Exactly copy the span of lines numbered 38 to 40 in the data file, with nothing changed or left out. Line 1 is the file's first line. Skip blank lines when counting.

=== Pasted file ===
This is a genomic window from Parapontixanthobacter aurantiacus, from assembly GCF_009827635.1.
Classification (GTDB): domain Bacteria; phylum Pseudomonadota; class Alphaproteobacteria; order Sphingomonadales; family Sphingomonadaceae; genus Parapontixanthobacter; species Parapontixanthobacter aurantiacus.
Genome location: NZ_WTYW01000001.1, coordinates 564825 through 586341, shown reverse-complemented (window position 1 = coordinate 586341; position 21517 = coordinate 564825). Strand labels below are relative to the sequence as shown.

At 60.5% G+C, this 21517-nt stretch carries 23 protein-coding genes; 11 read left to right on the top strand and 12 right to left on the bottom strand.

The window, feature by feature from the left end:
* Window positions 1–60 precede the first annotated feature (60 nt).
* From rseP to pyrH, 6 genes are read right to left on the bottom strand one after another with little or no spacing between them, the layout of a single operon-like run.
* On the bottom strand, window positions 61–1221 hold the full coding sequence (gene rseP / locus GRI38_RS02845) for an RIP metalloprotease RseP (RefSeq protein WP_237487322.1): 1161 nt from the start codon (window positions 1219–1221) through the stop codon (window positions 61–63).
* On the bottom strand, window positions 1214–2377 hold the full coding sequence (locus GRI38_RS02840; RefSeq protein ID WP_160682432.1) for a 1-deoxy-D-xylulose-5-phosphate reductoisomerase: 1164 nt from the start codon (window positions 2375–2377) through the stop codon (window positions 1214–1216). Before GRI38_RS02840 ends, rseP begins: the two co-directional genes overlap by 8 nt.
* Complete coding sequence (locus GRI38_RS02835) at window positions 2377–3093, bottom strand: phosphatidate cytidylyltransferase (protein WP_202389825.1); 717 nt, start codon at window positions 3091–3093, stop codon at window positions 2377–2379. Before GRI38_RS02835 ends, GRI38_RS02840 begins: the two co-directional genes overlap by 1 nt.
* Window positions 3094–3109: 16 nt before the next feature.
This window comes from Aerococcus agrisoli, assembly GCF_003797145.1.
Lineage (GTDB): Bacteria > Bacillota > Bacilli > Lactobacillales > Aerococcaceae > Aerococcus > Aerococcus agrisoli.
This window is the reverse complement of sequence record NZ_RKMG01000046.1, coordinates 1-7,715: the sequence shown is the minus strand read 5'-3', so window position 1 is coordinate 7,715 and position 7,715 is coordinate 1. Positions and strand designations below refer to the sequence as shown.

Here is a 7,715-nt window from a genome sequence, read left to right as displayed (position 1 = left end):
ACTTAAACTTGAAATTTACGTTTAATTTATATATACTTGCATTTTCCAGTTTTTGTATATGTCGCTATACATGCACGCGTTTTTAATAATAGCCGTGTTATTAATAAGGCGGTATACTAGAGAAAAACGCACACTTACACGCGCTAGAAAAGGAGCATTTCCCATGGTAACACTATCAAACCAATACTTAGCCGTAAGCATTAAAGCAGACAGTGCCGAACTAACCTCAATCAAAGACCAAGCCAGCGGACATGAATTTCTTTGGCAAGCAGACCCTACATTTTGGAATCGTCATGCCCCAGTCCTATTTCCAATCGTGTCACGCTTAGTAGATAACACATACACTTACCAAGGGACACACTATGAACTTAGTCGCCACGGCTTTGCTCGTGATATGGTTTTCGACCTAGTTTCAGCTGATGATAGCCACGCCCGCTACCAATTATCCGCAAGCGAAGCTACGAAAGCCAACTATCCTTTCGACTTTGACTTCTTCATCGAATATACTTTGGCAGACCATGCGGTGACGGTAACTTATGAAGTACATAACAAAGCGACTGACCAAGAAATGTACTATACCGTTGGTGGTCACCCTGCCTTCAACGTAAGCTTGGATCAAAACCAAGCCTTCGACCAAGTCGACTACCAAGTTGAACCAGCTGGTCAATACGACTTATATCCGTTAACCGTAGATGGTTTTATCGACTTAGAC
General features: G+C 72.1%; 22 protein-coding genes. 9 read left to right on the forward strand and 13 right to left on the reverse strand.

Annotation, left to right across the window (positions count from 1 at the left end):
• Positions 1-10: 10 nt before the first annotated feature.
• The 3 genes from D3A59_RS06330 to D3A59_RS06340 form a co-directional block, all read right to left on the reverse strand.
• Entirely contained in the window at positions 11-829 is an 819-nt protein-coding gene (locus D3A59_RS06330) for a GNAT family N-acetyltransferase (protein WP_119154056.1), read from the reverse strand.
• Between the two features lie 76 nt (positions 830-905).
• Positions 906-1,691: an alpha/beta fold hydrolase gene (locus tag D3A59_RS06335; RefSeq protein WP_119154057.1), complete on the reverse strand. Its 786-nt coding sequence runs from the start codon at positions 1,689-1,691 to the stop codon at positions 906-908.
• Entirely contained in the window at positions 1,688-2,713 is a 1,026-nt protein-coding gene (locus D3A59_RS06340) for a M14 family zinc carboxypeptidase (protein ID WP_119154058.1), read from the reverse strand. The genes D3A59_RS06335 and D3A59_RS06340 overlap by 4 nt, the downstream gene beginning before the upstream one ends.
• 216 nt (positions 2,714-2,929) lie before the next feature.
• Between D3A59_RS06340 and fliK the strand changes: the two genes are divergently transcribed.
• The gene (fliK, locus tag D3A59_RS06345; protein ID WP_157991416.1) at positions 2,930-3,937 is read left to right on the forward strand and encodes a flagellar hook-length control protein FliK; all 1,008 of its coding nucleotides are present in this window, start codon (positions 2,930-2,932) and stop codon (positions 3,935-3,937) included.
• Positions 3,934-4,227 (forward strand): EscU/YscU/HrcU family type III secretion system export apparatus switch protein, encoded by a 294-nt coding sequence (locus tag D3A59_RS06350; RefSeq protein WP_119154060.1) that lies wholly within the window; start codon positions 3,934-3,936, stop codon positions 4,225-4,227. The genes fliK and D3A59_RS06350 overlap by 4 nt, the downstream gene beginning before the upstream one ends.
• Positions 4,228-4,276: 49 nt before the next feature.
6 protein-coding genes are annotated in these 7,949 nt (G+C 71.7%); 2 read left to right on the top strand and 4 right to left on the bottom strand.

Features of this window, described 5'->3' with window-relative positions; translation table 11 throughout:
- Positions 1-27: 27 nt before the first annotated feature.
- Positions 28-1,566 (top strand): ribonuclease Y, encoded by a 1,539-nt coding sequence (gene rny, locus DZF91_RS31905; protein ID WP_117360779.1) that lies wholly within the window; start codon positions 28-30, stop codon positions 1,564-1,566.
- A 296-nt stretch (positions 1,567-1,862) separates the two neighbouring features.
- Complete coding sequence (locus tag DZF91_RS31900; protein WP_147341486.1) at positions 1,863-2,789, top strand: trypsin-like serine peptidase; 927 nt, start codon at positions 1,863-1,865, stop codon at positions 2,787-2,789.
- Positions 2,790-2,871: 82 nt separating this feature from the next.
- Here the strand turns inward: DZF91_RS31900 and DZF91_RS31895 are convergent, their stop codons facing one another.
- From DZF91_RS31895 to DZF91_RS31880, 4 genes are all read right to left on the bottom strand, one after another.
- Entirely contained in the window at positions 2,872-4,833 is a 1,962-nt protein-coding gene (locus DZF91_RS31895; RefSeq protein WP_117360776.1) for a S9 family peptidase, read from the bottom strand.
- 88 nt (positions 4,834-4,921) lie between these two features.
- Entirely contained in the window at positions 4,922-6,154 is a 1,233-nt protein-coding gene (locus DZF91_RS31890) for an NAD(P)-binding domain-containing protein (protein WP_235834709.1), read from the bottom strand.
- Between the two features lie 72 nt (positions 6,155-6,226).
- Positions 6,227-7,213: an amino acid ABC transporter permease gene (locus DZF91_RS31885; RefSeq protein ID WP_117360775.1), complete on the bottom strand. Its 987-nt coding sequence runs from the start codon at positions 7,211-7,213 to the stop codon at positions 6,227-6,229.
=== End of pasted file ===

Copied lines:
- From DZF91_RS31895 to DZF91_RS31880, 4 genes are all read right to left on the bottom strand, one after another.
- Entirely contained in the window at positions 2,872-4,833 is a 1,962-nt protein-coding gene (locus DZF91_RS31895; RefSeq protein WP_117360776.1) for a S9 family peptidase, read from the bottom strand.
- 88 nt (positions 4,834-4,921) lie between these two features.